Cisco Protests Microsoft's Skype Buy to EC
- By Kurt Mackie
- February 15, 2012
Cisco Systems Inc. has appealed the European Commission (EC) to reconsider its approval of Microsoft's proposed acquisition of Skype.
The EC "should have placed conditions that would ensure greater standards-based interoperability, to avoid any one company from being able to seek to control the future of video communications," said Marthin De Beer, senior vice president of the Cisco Emerging Business Group, in a blog post on Wednesday.
De Beer didn't give details about exactly which standards Cisco wanted supported. Skype uses its own proprietary and closed-source Skype Protocol technology, which enables voice-over-IP calls across the Internet via peer-to-peer connections. Skype uses G.729 and SVOPC audio codecs for voice chats. For video, it uses the open source VP8 codec fostered by Google, plus the proprietary H.264 codec for high-definition video, according to a description compiled by Wikipedia.
The Skype service works across multiple platforms, including mobile devices and Sony PlayStation gaming consoles. According to comments made in May by Microsoft CEO Steve Ballmer, Skype's technologies may be rolled into certain Microsoft products, such as Outlook, Xbox, Kinect, Messenger, Hotmail and Lync.
Lync is Microsoft unified messaging platform for business users, but Microsoft has typically explained the Skype acquisition as enabling broader connections for organizations using Lync. Skype is primarily a consumer service that gives Microsoft access to about 170 million Skype subscribers. (Skype's numbers vary, with the company having said it had 30 million simultaneous users on Skype back in March.)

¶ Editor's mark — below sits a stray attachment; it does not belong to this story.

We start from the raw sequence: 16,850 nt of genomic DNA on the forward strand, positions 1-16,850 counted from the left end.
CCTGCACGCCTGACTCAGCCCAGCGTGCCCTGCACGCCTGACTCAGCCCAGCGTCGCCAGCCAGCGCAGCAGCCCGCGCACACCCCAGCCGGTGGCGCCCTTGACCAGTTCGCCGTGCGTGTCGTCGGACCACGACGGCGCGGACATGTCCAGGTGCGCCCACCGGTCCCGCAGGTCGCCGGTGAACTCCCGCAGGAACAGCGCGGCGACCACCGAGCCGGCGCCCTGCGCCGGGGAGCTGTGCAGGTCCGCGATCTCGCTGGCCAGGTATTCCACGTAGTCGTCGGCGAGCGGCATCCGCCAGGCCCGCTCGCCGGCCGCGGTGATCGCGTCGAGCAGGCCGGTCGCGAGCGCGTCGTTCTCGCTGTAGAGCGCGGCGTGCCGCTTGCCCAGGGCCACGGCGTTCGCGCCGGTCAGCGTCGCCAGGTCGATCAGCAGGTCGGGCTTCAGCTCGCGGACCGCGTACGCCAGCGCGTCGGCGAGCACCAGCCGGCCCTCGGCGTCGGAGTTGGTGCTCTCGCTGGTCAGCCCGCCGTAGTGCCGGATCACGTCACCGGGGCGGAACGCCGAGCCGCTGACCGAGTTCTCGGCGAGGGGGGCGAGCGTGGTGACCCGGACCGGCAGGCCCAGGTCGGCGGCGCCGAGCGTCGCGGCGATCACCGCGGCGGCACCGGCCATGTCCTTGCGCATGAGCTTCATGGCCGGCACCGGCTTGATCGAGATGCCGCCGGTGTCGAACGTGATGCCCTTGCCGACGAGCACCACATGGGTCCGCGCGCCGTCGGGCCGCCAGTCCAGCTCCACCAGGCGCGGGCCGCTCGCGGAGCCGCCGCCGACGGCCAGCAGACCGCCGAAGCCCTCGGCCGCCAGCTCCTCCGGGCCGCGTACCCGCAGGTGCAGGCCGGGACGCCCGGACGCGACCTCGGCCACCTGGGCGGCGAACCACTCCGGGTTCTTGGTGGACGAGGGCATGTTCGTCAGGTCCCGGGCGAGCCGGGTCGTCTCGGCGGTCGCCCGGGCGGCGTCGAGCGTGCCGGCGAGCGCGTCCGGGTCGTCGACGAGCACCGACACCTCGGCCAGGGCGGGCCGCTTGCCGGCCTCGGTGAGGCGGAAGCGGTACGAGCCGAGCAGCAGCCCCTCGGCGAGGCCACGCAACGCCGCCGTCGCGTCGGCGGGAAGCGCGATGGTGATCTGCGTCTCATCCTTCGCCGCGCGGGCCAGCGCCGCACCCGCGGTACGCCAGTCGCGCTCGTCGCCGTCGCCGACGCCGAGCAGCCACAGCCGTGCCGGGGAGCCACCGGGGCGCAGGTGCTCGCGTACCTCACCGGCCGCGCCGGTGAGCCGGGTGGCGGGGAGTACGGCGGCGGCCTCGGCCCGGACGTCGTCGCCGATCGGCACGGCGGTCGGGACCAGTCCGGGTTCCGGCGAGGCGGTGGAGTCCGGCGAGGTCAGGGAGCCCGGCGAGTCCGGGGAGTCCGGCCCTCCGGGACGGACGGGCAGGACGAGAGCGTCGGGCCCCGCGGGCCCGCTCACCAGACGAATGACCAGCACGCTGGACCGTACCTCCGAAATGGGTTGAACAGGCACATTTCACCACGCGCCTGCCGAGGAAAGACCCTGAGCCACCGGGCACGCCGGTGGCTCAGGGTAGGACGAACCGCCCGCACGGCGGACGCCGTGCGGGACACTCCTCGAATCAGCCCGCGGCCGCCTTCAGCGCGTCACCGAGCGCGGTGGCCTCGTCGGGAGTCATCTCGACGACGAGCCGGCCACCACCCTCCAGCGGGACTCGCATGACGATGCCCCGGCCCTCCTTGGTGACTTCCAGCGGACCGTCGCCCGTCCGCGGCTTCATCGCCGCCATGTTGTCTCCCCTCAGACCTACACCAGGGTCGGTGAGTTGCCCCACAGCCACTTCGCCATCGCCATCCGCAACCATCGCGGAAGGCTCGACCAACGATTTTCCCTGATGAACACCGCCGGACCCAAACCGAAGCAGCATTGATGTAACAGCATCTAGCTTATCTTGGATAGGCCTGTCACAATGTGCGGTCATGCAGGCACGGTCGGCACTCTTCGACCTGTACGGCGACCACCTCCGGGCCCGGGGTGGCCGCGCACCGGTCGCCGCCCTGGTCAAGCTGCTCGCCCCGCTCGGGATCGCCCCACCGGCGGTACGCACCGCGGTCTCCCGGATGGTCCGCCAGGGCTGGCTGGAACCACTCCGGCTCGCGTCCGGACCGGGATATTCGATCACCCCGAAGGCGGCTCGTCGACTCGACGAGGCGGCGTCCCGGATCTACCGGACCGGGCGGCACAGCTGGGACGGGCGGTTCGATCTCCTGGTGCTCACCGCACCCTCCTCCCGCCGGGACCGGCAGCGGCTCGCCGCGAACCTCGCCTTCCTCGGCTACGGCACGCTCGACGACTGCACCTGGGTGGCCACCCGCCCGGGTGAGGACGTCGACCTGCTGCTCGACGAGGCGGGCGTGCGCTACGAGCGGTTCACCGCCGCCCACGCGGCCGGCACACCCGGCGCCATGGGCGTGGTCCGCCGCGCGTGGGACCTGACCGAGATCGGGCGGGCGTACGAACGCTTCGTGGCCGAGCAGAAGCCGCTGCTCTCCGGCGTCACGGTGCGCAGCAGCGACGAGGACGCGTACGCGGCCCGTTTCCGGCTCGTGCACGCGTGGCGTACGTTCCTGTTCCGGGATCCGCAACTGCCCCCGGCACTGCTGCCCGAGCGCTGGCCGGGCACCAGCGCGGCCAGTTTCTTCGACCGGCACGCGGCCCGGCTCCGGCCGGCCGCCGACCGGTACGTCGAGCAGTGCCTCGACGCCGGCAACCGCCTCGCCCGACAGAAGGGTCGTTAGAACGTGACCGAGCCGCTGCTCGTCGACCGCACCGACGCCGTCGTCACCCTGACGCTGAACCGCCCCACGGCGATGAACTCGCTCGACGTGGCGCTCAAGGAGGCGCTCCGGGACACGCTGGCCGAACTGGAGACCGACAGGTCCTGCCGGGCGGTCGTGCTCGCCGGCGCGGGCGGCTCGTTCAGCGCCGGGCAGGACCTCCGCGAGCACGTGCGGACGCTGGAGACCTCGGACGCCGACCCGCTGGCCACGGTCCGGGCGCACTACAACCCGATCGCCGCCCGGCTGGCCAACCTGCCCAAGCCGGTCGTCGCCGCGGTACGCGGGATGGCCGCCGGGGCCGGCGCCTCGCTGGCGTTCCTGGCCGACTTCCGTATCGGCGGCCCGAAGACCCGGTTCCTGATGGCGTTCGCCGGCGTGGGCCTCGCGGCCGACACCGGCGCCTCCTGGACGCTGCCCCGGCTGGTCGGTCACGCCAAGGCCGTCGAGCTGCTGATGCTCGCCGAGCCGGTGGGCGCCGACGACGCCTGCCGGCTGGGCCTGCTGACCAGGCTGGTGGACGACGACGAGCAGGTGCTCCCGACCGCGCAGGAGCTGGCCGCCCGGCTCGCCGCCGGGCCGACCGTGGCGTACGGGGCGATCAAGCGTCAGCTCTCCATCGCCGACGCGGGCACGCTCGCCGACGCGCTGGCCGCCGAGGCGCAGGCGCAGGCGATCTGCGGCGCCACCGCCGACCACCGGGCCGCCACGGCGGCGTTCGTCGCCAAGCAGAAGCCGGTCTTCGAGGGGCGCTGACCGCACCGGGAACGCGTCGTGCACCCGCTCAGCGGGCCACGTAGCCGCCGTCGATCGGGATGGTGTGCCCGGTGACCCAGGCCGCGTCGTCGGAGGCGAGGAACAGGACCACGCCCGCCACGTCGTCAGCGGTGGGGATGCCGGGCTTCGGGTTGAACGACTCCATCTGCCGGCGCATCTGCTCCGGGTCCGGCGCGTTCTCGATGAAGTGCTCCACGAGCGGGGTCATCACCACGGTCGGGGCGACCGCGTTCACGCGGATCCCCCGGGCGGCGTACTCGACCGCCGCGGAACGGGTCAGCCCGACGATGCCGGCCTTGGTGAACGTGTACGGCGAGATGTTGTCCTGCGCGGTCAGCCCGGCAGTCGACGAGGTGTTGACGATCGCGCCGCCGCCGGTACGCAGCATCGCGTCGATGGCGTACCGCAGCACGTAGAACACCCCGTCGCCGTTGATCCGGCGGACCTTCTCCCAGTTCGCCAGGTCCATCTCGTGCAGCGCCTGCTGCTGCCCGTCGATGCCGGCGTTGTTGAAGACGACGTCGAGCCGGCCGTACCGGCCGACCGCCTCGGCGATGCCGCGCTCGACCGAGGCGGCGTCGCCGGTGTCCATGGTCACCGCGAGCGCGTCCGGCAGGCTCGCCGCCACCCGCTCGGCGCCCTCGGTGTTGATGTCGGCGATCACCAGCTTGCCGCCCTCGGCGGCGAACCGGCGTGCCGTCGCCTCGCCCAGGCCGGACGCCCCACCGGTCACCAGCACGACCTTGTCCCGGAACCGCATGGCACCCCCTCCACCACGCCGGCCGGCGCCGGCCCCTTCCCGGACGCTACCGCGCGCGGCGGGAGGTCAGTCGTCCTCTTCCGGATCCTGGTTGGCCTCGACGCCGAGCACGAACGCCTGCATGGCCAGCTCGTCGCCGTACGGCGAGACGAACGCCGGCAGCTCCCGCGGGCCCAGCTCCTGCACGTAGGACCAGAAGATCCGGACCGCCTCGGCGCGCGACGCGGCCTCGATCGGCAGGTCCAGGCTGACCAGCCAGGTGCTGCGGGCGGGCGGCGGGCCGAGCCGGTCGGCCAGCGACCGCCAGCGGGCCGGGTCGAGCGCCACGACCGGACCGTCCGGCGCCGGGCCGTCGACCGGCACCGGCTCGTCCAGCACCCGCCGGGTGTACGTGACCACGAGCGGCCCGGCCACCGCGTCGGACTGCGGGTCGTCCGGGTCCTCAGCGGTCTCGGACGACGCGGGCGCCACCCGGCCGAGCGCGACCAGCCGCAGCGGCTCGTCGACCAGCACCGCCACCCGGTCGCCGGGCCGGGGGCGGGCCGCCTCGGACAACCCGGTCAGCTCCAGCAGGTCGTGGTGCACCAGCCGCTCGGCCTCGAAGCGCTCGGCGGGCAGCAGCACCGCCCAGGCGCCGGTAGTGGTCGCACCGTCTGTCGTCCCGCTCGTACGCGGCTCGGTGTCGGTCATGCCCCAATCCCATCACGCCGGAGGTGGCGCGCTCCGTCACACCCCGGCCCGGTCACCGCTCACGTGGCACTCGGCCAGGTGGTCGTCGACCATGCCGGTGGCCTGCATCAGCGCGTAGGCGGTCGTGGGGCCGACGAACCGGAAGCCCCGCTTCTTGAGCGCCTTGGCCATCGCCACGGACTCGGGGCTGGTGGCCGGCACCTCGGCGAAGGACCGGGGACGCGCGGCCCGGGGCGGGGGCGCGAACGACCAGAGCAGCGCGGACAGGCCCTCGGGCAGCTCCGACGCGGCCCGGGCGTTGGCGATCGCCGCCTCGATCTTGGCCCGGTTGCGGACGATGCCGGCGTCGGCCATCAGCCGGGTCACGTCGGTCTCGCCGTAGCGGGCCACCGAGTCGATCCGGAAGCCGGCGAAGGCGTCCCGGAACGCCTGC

De Beer said that Cisco was only focused on "securing standards-based interoperability in the video calling space" in lodging its appeal with the European Commission. He also complained about potential vendor lock-in with the integration of Skype into Lync.
"Microsoft’s plans to integrate Skype exclusively with its Lync Enterprise Communications Platform could lock-in businesses who want to reach Skype's 700 million account holders to a Microsoft-only platform."
The EC dismissed competition concerns in October 2011 when it approved Microsoft's acquisition of Skype. It said at that time that Skype was a consumer product and that Microsoft's Lync faced adequate competition in the enterprise space from companies like Cisco. The U.S. regulatory approval of the deal happened earlier in June. The $8.5 billion deal was announced in May, representing Microsoft's largest acquisition purchase in its company history.
Microsoft issued a general statement to various media outlets, claiming that it will prevail against Cisco's appeal.
"The European Commission conducted a thorough investigation of the acquisition, in which Cisco actively participated, and approved the deal in a 36-page decision without any conditions. We're confident the Commission's decision will stand up on appeal," Microsoft's statement read.
Kurt Mackie is senior news producer for the 1105 Enterprise Computing Group.